A happy office is about more than just adding a ping-pong table

John Stix of Fibernetics found it took more than just a brighter paint job to turn the mood around at his company

Header for The Happy Office Project
Business people having meeting in cafe

(Sydney Roberts/Digital Vision/Getty)

John Stix founded what may be one of the happiest companies in Canada. And thanks to the Plasticity Labs app that our own office is now experimenting with, he has the data to prove it: average happiness scores at his company, Fibernetics, hover in the high 80s to low 90s—impressively chipper stats that soar above our group’s paltry 60-80 range.

Stix’s description of his corporate headquarters in Cambridge, Ont., makes Google’s fun-seeking campus sound dull. (“Let’s see, when do we have craft classes?” he says, mulling the in-house schedule. “Is it Thursday? Oh no, that’s boxing club.”)

But his company wasn’t always this happy. One of the first to try Plasticity’s digital platform, Fibernetics rolled out the app last June as part of an ambitious campaign to turn around what was then a struggling business. Stix co-founded the venture, a phone and Internet provider, in 2002 with his partner, Jody Schnarr, but by last year, the two had lost their passion. Sales were flagging, and customers were complaining that the company had become difficult to deal with. So Stix holed up in his office for a couple of weeks and started doing research, trying to figure out where the company had gone wrong. “I just started Googling ‘unhappy environments,’” he says. “Steve Jobs talked a lot about how it’s not just the product but the environment that leads to flourishing. So I became very passionate about trying to reinvent ours.”

He spent the next few months working on a corporate makeover that including hiring a consultant, Jackie Lauer of The Heart of Culture, to help identify core values for the company such as trust, teamwork and accountability. He sat down for long, sometimes painful, conversations with members of his leadership team to identify problems that hindered effective communication and collaboration. “I wanted to find out where we were blocked,” he says. He tried something he calls “meshing”—meetings that brought together people who he thought should be connected in the workplace, but weren’t, like the two supervisors who separately oversaw the company’s call centres in Cambridge and the Dominican Republic. “These were people who did the same work, effectively, but they’d never collaborated,” Stix says. “I wanted to know if that was a symptom of something greater: Are people trying to hold their positions tightly and not share?”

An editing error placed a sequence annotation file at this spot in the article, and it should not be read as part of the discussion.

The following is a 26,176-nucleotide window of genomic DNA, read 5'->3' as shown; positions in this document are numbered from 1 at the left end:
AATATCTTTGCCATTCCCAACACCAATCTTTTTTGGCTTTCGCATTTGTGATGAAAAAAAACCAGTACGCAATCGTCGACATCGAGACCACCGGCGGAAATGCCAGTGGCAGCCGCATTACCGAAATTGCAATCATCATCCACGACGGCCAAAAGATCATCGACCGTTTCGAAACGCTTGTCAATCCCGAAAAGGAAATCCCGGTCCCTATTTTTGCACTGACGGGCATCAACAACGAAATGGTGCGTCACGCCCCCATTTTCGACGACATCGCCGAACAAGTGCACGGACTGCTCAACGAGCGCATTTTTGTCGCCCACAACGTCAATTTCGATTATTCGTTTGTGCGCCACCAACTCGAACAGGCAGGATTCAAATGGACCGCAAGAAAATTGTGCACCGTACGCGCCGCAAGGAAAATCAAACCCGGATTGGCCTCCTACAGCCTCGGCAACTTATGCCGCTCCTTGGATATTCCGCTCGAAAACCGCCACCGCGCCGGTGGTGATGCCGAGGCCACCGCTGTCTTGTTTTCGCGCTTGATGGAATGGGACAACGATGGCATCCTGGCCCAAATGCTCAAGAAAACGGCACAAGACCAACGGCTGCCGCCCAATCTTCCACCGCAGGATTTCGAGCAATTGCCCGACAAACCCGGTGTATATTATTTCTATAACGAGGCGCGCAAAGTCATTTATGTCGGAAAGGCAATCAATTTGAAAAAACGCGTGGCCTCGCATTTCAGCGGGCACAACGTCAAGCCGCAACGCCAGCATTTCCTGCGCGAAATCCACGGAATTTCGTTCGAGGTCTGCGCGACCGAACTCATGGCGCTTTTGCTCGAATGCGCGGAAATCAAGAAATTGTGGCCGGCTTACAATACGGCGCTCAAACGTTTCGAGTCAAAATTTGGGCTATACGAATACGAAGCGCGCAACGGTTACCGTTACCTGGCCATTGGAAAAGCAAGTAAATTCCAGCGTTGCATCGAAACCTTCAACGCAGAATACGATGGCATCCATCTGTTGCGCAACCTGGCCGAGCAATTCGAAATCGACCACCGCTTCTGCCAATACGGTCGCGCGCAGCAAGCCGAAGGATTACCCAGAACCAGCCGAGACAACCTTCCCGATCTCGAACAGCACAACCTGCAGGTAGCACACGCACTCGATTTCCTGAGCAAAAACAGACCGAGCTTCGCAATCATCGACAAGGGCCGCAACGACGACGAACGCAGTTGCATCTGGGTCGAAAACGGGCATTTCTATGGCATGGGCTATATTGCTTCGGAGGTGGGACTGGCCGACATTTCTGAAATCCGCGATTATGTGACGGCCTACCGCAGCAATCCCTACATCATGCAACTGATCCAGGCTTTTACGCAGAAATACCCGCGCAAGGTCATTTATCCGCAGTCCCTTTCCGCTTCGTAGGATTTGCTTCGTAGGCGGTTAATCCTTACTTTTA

He decided to start enforcing employee down-time and vacations, developed plans for an on-site meditation room and made a host of cosmetic tweaks like painting the company’s walls with bright colours and showcasing its new corporate mantra: “I’m in.” And he rolled out Plasticity’s happiness-tracking app at a company-wide event designed to celebrate the company’s blissed-out new collective vision.

Stix is careful to say, though, that the cultural change isn’t about a ping pong table or a banner on the wall. “I think there’s an unfortunate movement toward the warm, fuzzy happy face stuff, and I think people are missing the opportunity to explore the deeper meaning behind it all. They put posters up, and they make arbitrary decisions about what’s going to make people happy. Who am I to think that I could make someone happy?”

“That’s such a personal thing. But if you want to share with us what would make you happy, I’d love to know that. It’s all about reaching out and talking.” (The craft club and the boxing sessions aren’t his initiatives—they’re projects launched by employees, along with the gardening group and the photography club.)

The Plasticity app helps him do that reaching out; it also tracks what’s working in his workplace and how employees are responding. Not surprisingly, he’s happy with the numbers he’s seeing (so happy that he’s now become an investor in Plasticity). And he’s happier still with others he says he’s seeing: The company has hit new sales records each month since the corporate relaunch, and customer complaints are at an all-time low, Stix says. HR concerns have dropped by 70%. This quarter alone, Fibernetics’ looks set to grow by 50%, Stix says. “My mission now is to show leaders if you’re sitting on the fence about caring about people—and showing that you care—just do it. And if you don’t care, you should still do it because it dramatically affects the bottom line.”

As for our own group of happiness-seeking employees, we haven’t built an entire campaign designed to reimagine our workplace, so it’s probably overly ambitious to think that our experiment with the Plasticity app can bring about massive change. We’ll do a final post in a few weeks when we find out whether we moved the needle on our bliss-o-meter after a month of dabbling. Meanwhile, I’m not holding my breath.


The Happy Office Project is a special series initiated by Canadian Business. Plasticity Labs is neither providing or receiving payment for our participation, and has no involvement in its editorial content.